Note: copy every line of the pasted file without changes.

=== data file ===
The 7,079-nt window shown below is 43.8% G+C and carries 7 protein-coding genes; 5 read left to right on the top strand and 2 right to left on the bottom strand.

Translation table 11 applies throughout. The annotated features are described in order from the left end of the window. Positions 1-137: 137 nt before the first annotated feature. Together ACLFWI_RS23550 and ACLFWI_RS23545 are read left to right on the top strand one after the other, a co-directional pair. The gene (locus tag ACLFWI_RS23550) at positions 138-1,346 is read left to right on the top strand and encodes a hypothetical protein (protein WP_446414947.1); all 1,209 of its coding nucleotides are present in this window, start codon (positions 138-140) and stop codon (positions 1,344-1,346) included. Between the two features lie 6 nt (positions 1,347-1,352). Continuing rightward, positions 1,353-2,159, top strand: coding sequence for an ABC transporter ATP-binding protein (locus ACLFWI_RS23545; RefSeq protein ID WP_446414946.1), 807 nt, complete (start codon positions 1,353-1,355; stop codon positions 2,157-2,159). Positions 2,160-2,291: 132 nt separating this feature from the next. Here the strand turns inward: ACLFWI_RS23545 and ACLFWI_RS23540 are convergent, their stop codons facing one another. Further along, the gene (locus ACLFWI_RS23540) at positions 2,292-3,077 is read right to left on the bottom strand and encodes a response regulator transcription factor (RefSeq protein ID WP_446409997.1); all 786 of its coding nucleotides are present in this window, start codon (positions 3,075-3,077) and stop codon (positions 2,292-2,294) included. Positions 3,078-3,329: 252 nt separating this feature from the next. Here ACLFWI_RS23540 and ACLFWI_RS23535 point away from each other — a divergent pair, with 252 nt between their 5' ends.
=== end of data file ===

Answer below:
The 7,079-nt window shown below is 43.8% G+C and carries 7 protein-coding genes; 5 read left to right on the top strand and 2 right to left on the bottom strand.

Translation table 11 applies throughout. The annotated features are described in order from the left end of the window. Positions 1-137: 137 nt before the first annotated feature. Together ACLFWI_RS23550 and ACLFWI_RS23545 are read left to right on the top strand one after the other, a co-directional pair. The gene (locus tag ACLFWI_RS23550) at positions 138-1,346 is read left to right on the top strand and encodes a hypothetical protein (protein WP_446414947.1); all 1,209 of its coding nucleotides are present in this window, start codon (positions 138-140) and stop codon (positions 1,344-1,346) included. Between the two features lie 6 nt (positions 1,347-1,352). Continuing rightward, positions 1,353-2,159, top strand: coding sequence for an ABC transporter ATP-binding protein (locus ACLFWI_RS23545; RefSeq protein ID WP_446414946.1), 807 nt, complete (start codon positions 1,353-1,355; stop codon positions 2,157-2,159). Positions 2,160-2,291: 132 nt separating this feature from the next. Here the strand turns inward: ACLFWI_RS23545 and ACLFWI_RS23540 are convergent, their stop codons facing one another. Further along, the gene (locus ACLFWI_RS23540) at positions 2,292-3,077 is read right to left on the bottom strand and encodes a response regulator transcription factor (RefSeq protein ID WP_446409997.1); all 786 of its coding nucleotides are present in this window, start codon (positions 3,075-3,077) and stop codon (positions 2,292-2,294) included. Positions 3,078-3,329: 252 nt separating this feature from the next. Here ACLFWI_RS23540 and ACLFWI_RS23535 point away from each other — a divergent pair, with 252 nt between their 5' ends.